News of Dwayne Haskins’ death stunned the sports world Saturday morning and with good reason.
He was just 24. He would have been 25 on May 3. He was, perhaps, just months away from taking over as the starting quarterback for one of the most storied franchises, the Pittsburgh Steelers, in the NFL.
The future appeared bright. But in the blink of an eye, it was all gone.
A day later, we take a look back at what we know about how Haskins died, and a look at how the sports world reacted.
WHAT WE KNOW ABOUT HASKINS’ DEATH
Haskins re-signed with the Steelers on March 11, and he was reportedly in South Florida training with teammates to get ready for the upcoming season.
He posted a video, too, Friday to his Instagram that showed him joking around with running back Najee Harris. It appears to have been his last social media post.
The Florida Highway Patrol said that Haskins was attempting to cross the westbound lanes of I-595 in Broward County at 6:37 a.m. Saturday when he was struck by a dump truck. He was pronounced dead at the scene, according to multiple reports.
A traffic homicide investigation is open.
It is unknown why Haskins was trying to cross the expressway on foot.
REACTION FROM AROUND THE NFL
Almost all of the athletes and coaches who spoke about Haskins following his death Saturday brought up his smile and his vibrant personality.
Pittsburgh receiver Chase Claypool posted a video of himself crying to Twitter Saturday evening.
“Dwayne, I was just with you … and I love you brother,” he says in the clip.
Steelers coach Mike Tomlin was one of the first to issue a statement via the team shortly after news of Haskins’ death broke.
“I am devastated and at a loss for words with the unfortunate passing of Dwayne Haskins,” Tomlin said. “He quickly became part of our Steelers family upon his arrival in Pittsburgh and was one of our hardest workers, both on the field and in our community. Dwayne was a great teammate, but even more so a tremendous friend to so many. I am truly heartbroken. Our thoughts and prayers are with his wife, Kalabrya, and his entire family during this difficult time.”
He was remembered by teammates, too.
“The world lost a great person today,” TJ Watt wrote on Twitter. “When Dwayne first walked into the locker room I could tell he was an upbeat guy. He was always making people smile, never taking life for granted. His impact on me will last forever.”
Cam Heyward also posted his thoughts.
“Dwayne meant so much to so many people,” Heyward wrote on Twitter. “His smile was infectious and he was a guy you wanted to be around. We are all in shock about losing him. We are going to miss the heck out of him as well. We lost you way too early. Luckily I got a chance to get to know you. RIP DH.”
Haskins was remembered around the league, too.
Bengals quarterback Joe Burrow, who played behind Haskins at Ohio State, tweeted “Tough to find the words … you will be missed,” with a clip of he and Haskins embracing at midfield following a game between the Bengals and Steelers.
“I am absolutely heartbroken to hear the news of the passing of Dwayne Haskins Jr.,” Washington football coach Ron Rivera, who coached him during his first two seasons in the league, said in a statement. “Dwayne was a talented young man who had a long life ahead of him. This is a very sad time and I am honestly at a loss for words. I know I speak for the rest of our team in saying he will be sorely missed. Our entire team is sending our heartfelt condolences and thoughts and prayers to the Haskins family at this time.”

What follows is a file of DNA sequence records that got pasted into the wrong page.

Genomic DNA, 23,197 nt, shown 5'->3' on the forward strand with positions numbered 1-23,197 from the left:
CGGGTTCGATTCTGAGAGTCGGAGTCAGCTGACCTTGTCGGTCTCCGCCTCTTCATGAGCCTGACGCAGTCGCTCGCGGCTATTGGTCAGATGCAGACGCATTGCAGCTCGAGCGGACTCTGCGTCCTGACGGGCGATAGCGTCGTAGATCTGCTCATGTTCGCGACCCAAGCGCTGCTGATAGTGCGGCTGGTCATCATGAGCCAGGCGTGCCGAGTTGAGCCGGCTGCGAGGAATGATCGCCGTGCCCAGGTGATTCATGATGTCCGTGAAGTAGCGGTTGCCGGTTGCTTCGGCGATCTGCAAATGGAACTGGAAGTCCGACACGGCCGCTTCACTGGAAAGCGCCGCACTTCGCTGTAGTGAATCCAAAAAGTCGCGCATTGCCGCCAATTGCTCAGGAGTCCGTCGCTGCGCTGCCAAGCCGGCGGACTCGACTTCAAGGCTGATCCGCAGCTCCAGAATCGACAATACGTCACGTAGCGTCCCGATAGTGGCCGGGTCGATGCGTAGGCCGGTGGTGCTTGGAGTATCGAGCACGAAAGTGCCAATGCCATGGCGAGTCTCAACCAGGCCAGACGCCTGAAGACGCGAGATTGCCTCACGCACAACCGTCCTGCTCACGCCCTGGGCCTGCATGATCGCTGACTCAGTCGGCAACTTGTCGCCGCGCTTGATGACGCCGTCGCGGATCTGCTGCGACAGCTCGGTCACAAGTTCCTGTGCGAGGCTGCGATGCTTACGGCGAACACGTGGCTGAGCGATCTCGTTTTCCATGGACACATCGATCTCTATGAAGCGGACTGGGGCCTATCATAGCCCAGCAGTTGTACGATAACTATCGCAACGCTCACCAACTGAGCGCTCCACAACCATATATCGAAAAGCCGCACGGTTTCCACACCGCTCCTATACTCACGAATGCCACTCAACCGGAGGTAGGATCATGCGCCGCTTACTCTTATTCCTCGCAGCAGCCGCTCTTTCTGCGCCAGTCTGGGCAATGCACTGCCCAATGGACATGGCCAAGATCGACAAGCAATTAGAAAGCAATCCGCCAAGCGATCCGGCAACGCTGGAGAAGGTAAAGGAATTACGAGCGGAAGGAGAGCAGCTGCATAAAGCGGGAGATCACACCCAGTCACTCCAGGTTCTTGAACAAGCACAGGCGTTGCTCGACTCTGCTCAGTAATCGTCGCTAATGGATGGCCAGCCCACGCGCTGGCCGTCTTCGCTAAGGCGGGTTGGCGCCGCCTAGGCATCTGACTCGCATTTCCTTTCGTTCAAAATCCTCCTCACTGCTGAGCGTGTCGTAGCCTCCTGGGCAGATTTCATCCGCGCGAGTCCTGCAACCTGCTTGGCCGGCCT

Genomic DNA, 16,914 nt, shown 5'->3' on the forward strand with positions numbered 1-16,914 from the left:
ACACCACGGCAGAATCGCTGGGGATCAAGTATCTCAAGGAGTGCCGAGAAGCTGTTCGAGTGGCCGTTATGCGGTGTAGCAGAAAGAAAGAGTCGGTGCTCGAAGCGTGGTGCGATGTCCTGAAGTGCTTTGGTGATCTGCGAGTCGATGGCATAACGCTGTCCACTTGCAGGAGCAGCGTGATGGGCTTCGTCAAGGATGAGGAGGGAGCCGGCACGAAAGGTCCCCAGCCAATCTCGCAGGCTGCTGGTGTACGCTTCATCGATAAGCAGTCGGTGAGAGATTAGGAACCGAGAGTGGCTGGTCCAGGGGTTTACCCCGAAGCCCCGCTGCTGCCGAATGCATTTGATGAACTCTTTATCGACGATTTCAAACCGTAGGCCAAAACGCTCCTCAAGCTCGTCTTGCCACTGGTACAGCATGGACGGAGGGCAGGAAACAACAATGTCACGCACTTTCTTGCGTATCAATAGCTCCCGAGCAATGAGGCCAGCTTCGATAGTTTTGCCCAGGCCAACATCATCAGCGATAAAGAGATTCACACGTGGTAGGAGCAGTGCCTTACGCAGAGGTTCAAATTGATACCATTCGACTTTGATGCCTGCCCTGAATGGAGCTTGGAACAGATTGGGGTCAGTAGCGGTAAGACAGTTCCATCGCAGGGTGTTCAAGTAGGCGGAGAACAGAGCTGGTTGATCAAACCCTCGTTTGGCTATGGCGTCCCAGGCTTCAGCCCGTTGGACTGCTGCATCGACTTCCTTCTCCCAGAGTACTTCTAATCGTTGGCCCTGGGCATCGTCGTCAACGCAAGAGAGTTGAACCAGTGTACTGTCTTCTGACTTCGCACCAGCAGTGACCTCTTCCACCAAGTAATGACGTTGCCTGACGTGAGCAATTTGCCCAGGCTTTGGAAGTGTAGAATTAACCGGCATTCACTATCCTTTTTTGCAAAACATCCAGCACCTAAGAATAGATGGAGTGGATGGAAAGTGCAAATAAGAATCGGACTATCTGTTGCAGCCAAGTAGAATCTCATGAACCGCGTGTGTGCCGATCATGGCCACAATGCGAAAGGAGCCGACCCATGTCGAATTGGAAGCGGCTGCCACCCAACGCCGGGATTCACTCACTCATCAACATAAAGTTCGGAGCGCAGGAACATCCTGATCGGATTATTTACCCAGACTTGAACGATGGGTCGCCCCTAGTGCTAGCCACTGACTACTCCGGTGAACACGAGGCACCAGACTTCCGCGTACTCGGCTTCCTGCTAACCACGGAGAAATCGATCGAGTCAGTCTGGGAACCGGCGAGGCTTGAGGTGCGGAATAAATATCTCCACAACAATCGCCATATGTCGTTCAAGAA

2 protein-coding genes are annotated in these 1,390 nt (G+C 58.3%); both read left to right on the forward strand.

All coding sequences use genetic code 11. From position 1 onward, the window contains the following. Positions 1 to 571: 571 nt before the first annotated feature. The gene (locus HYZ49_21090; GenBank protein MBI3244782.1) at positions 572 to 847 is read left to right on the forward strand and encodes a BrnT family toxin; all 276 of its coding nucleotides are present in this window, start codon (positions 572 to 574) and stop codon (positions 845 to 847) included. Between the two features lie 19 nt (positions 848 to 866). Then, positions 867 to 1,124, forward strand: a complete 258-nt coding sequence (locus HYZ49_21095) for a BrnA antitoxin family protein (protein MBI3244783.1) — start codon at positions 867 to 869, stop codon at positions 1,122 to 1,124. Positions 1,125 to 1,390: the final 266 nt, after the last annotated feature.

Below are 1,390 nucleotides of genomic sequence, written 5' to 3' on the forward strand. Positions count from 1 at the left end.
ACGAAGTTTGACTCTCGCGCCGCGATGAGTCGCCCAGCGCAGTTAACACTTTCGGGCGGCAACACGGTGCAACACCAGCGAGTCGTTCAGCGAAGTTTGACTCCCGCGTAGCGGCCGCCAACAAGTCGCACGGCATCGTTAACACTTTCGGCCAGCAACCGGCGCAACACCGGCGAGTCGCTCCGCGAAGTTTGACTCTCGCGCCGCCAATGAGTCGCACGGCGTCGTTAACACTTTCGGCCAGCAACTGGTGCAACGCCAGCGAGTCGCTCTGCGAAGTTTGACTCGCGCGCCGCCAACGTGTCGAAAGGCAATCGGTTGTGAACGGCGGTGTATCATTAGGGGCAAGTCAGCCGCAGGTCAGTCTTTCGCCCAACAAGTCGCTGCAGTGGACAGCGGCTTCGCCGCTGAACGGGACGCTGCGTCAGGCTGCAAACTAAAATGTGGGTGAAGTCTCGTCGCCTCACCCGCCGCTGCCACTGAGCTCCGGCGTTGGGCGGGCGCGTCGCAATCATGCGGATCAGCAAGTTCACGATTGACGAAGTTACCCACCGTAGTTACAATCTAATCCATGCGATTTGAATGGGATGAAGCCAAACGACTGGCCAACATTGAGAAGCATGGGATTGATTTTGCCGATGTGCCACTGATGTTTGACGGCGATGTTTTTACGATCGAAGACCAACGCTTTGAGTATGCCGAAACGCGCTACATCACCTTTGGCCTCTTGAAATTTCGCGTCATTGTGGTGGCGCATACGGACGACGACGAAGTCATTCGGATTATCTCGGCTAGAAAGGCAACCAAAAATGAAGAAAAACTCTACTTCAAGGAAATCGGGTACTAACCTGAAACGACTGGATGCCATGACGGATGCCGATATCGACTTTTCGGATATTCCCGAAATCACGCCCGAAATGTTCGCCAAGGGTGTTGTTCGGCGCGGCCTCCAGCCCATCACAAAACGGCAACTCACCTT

“RIP Dwayne Haskins …” Arizona Cardinals quarterback Kyler Murray tweeted. “Heartbreaking … Prayers to his family and loved ones. Love yours while they’re here!”
“Wow, may you rest Rest in Peace big bro!,” former Harrisburg High, Penn State and current Dallas Cowboys linebacker Micah Parsons tweeted.
MORE ON DWAYNE HASKINS
Haskins was a star at Ohio State before being selected 15th overall in the first round of the 2019 NFL Draft by the Washington Commanders. He was released by the team during the 2020 season and picked up by the Steelers going into the 2021 season.
Haskins was born in New Jersey, and even trained in central Pa. as a youth. He played at Bullis School in Potomac, Maryland before going on to become a highly decorated player with the Buckeyes despite playing only one season as a starter. It was a heckuva season, though, as Haskins set Buckeyes records with 4,831 passing yards to go with 50 touchdowns and eight interceptions.
That helped make him a semifinalist for the Maxwell Award, and he finished third in the Heisman voting.
Haskins was also a first-team All Big-Ten pick in 2018, and was the MVP of the Big Ten title game that year. He was the Griese-Brees Quarterback of the Year, too, and won the Sammy Baugh Trophy and Kellen Moore Award that year.
He was the 2019 Rose Bowl MVP.
Haskins signed a reported $14.37 million deal with Washington in 2019, and showed some promise, even winning Pepsi Rookie of the Week for his performance in a Week 12 win over the Detroit Lions. But Haskins struggled some in 2020, and after running afoul of the team for reportedly breaking COVID-19 protocols, among other things, he was released during the season.
The Steelers signed him in January of 2021, and he spent last season behind Ben Roethlisberger and Mason Rudolph on the depth chart, and was inactive for all but one game. However, his big arm, big upside and what he was able to show in his one season with the team, was enough to convince the Steelers to re-sign him in early March. He was expected to compete with newly signed Mitch Trubisky and Mason Rudolph for a shot to replace the retired Roethlisberger.
Roethlisberger, too, tweeted about Haskins’ smile Saturday, said he wished he had spent more time with him, and that “I still wish I could throw the ball like you!” He also said that he and his wife will be praying for Haskins’ wife, Kalabrya.